Expatriates from South Africa, Spain, New Zealand among victims of Qatar mall fire

Story highlights

  • In all, 19 people died, most at a child care center
  • The victims are seven girls, six boys, four teachers, and two would-be rescuers
  • Four were Spanish, three from New Zealand; two from South Africa and one from France
  • The nationalities of the other nine are not known

As Qatari officials continue their investigation into whether sprinklers and alarms were working during a fire at an upscale shopping mall in Doha, more information surfaced Tuesday about the nationalities of those who perished in the fire.

In all, the fire at the Villaggio shopping mall Monday killed 19 people, most of them at a child care center inside that rescuers had to break into from the rooftop.

The victims were seven girls, six boys, four teachers, and two would-be rescuers, Qatari officials said.

Most of the victims were expatriates: four Spanish nationals; a set of triplets from New Zealand; South African child and teacher; and a 3-year-old French child, according to the foreign ministries of the respective nations.

The nationalities of the remaining nine is still unknown.

Committee to examine Qatar mall fire

    Just Watched

    Committee to examine Qatar mall fire

Committee to examine Qatar mall fire 01:57

Seventeen others were injured, including firefighters and four children.

State news agency QNA agency quoted Brig. Gen. Othman al-Duhaimi, the operations chief for Qatar's civil defense agency, as saying alarms went off in some shops, and that some of the pipes that carried water for the sprinklers may have been leaking -- and that those issues would be addressed in the investigation.

Mall fire: "Accident waiting to happen?"

Christine Wigton, an American living in Doha, told CNN she heard "a buzzer, not very loud" as she walked into the mall, but heard no loud alarms as smoke built up inside. Elementary school-age children were eating at some of the restaurants and no one was trying to escape, she said.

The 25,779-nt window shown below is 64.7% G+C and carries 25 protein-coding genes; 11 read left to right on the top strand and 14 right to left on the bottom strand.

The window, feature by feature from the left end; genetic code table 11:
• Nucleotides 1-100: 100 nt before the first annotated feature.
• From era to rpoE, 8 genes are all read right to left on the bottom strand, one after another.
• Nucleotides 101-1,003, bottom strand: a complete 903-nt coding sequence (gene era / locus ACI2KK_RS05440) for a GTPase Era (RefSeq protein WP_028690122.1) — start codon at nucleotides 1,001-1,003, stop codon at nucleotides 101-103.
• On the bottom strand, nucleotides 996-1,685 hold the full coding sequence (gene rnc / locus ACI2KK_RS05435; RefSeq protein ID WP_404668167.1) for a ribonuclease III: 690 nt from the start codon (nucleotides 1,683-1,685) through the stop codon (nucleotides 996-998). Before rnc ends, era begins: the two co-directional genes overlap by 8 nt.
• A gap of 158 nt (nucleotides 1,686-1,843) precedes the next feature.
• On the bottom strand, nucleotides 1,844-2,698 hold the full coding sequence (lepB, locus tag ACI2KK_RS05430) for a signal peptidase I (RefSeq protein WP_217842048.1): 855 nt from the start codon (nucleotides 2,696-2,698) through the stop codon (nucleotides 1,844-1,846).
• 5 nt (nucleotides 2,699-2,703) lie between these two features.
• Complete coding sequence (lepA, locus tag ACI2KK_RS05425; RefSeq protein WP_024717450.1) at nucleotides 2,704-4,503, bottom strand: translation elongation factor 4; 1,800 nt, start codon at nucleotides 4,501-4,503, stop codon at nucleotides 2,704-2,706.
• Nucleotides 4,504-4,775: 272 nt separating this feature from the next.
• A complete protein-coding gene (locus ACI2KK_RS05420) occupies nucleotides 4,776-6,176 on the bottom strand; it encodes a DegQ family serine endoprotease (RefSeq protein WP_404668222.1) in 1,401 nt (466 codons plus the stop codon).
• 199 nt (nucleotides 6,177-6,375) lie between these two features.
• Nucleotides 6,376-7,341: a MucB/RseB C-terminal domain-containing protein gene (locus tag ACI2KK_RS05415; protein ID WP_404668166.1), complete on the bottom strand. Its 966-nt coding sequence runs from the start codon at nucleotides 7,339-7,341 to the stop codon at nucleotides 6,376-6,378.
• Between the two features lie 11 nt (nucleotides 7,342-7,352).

"When I got a little bit closer, I realized the smoke was just increasing and people were still shopping. And the smoke kept getting heavier and heavier," Wigton said. She said she left when the smoke became "too much."

"There were no sprinklers, and there was nothing that would tell somebody that something was wrong," she said.

Built in 2006, the mall advertises itself as "the newest and the largest entertainment center in Doha."

The Venice-themed complex features gondola rides down an indoor canal, an artificial sky, a 13-screen movie theater, a theme park, skating rink and a bowling alley.

Qatar's interior minister, Sheikh Abdullah Bin Nasser Bin Khalifa Al Thani, said the civil defense office reviews safety standards for commercial buildings before they grant a license.

"The investigation will clarify all the circumstances of the incident and find out the shortcomings and question those who are responsible in order to tackle the matter in the future," he said in remarks carried by QNA.

      CNN recommends

    • pkg clancy north korea nuclear dreams_00002004.jpg

      As "We are the World" plays, a video shows what looks like a nuclear attack on the U.S. Jim Clancy reports on a bizarre video from North Korea.
    • Photojournalist Alison Wright travelled the world to capture its many faces in her latest book, "Face to Face: Portraits of the Human Spirit."
    • pkg rivers uk football match fixing_00005026.jpg

      Europol claims 380 soccer matches, including top level ones, were fixed - as the scandal widens, CNN's Dan Rivers looks at how it's done.
    • No Eiffel Towers, Statues of Liberties, Mt. Rushmores, Taj Mahals, Aussie koalas or Chairman Maos.

      It's an essential part of any trip, an activity we all take part in. Yet almost none of us are any good at it. Souvenir buying is too often an obligatory slog.